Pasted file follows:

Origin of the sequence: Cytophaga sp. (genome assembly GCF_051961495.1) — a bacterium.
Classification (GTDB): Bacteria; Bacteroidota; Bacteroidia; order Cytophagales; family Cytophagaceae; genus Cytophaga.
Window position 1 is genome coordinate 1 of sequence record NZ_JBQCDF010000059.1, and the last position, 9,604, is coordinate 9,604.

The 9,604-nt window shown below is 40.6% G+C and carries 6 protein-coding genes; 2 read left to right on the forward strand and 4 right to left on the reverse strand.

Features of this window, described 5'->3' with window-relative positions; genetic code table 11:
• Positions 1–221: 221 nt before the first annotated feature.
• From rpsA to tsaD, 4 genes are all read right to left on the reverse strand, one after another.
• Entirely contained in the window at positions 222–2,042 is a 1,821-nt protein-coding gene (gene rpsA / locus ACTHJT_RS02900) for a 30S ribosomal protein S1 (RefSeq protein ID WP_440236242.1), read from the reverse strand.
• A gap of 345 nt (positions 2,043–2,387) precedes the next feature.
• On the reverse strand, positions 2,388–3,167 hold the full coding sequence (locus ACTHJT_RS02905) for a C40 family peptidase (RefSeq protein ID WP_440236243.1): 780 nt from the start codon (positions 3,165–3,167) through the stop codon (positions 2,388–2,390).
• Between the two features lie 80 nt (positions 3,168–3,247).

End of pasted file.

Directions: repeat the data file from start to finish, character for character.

Origin of the sequence: Cytophaga sp. (genome assembly GCF_051961495.1) — a bacterium.
Classification (GTDB): Bacteria; Bacteroidota; Bacteroidia; order Cytophagales; family Cytophagaceae; genus Cytophaga.
Window position 1 is genome coordinate 1 of sequence record NZ_JBQCDF010000059.1, and the last position, 9,604, is coordinate 9,604.

The 9,604-nt window shown below is 40.6% G+C and carries 6 protein-coding genes; 2 read left to right on the forward strand and 4 right to left on the reverse strand.

Features of this window, described 5'->3' with window-relative positions; genetic code table 11:
• Positions 1–221: 221 nt before the first annotated feature.
• From rpsA to tsaD, 4 genes are all read right to left on the reverse strand, one after another.
• Entirely contained in the window at positions 222–2,042 is a 1,821-nt protein-coding gene (gene rpsA / locus ACTHJT_RS02900) for a 30S ribosomal protein S1 (RefSeq protein ID WP_440236242.1), read from the reverse strand.
• A gap of 345 nt (positions 2,043–2,387) precedes the next feature.
• On the reverse strand, positions 2,388–3,167 hold the full coding sequence (locus ACTHJT_RS02905) for a C40 family peptidase (RefSeq protein ID WP_440236243.1): 780 nt from the start codon (positions 3,165–3,167) through the stop codon (positions 2,388–2,390).
• Between the two features lie 80 nt (positions 3,168–3,247).